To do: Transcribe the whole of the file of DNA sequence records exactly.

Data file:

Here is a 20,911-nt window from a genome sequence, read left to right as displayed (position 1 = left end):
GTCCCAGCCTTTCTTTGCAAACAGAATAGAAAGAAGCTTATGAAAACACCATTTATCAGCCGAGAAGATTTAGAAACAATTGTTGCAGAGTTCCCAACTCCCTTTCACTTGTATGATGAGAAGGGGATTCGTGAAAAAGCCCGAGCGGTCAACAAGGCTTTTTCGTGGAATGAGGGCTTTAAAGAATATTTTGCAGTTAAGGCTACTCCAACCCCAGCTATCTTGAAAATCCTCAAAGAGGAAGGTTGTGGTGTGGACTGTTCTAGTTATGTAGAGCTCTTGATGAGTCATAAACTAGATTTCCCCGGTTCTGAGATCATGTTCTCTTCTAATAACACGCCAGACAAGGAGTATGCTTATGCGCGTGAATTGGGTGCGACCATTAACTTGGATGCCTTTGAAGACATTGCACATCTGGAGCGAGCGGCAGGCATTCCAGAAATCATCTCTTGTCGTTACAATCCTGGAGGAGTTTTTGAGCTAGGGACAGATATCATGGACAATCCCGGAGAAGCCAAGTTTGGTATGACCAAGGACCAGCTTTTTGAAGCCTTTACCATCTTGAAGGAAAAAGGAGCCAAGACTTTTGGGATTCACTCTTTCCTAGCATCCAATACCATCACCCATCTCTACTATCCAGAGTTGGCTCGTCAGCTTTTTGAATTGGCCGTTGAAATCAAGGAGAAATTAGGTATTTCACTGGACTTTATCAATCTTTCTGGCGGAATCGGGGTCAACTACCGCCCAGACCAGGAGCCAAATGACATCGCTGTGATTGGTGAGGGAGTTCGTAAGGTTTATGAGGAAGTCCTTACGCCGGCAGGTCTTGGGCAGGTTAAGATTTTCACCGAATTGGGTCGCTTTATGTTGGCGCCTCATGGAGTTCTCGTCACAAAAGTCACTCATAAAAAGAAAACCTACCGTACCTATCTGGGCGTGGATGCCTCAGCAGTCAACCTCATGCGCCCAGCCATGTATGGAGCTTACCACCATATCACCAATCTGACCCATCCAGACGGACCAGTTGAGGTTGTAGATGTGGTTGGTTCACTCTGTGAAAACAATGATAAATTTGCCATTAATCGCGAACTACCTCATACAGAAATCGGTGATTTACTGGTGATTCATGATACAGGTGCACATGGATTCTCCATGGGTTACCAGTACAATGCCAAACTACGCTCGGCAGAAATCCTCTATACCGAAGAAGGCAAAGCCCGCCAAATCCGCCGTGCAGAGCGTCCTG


Here is a 20,911-nt window from a genome sequence, read left to right as displayed (position 1 = left end):
GTCCCAGCCTTTCTTTGCAAACAGAATAGAAAGAAGCTTATGAAAACACCATTTATCAGCCGAGAAGATTTAGAAACAATTGTTGCAGAGTTCCCAACTCCCTTTCACTTGTATGATGAGAAGGGGATTCGTGAAAAAGCCCGAGCGGTCAACAAGGCTTTTTCGTGGAATGAGGGCTTTAAAGAATATTTTGCAGTTAAGGCTACTCCAACCCCAGCTATCTTGAAAATCCTCAAAGAGGAAGGTTGTGGTGTGGACTGTTCTAGTTATGTAGAGCTCTTGATGAGTCATAAACTAGATTTCCCCGGTTCTGAGATCATGTTCTCTTCTAATAACACGCCAGACAAGGAGTATGCTTATGCGCGTGAATTGGGTGCGACCATTAACTTGGATGCCTTTGAAGACATTGCACATCTGGAGCGAGCGGCAGGCATTCCAGAAATCATCTCTTGTCGTTACAATCCTGGAGGAGTTTTTGAGCTAGGGACAGATATCATGGACAATCCCGGAGAAGCCAAGTTTGGTATGACCAAGGACCAGCTTTTTGAAGCCTTTACCATCTTGAAGGAAAAAGGAGCCAAGACTTTTGGGATTCACTCTTTCCTAGCATCCAATACCATCACCCATCTCTACTATCCAGAGTTGGCTCGTCAGCTTTTTGAATTGGCCGTTGAAATCAAGGAGAAATTAGGTATTTCACTGGACTTTATCAATCTTTCTGGCGGAATCGGGGTCAACTACCGCCCAGACCAGGAGCCAAATGACATCGCTGTGATTGGTGAGGGAGTTCGTAAGGTTTATGAGGAAGTCCTTACGCCGGCAGGTCTTGGGCAGGTTAAGATTTTCACCGAATTGGGTCGCTTTATGTTGGCGCCTCATGGAGTTCTCGTCACAAAAGTCACTCATAAAAAGAAAACCTACCGTACCTATCTGGGCGTGGATGCCTCAGCAGTCAACCTCATGCGCCCAGCCATGTATGGAGCTTACCACCATATCACCAATCTGACCCATCCAGACGGACCAGTTGAGGTTGTAGATGTGGTTGGTTCACTCTGTGAAAACAATGATAAATTTGCCATTAATCGCGAACTACCTCATACAGAAATCGGTGATTTACTGGTGATTCATGATACAGGTGCACATGGATTCTCCATGGGTTACCAGTACAATGCCAAACTACGCTCGGCAGAAATCCTCTATACCGAAGAAGGCAAAGCCCGCCAAATCCGCCGTGCAGAGCGTCCTG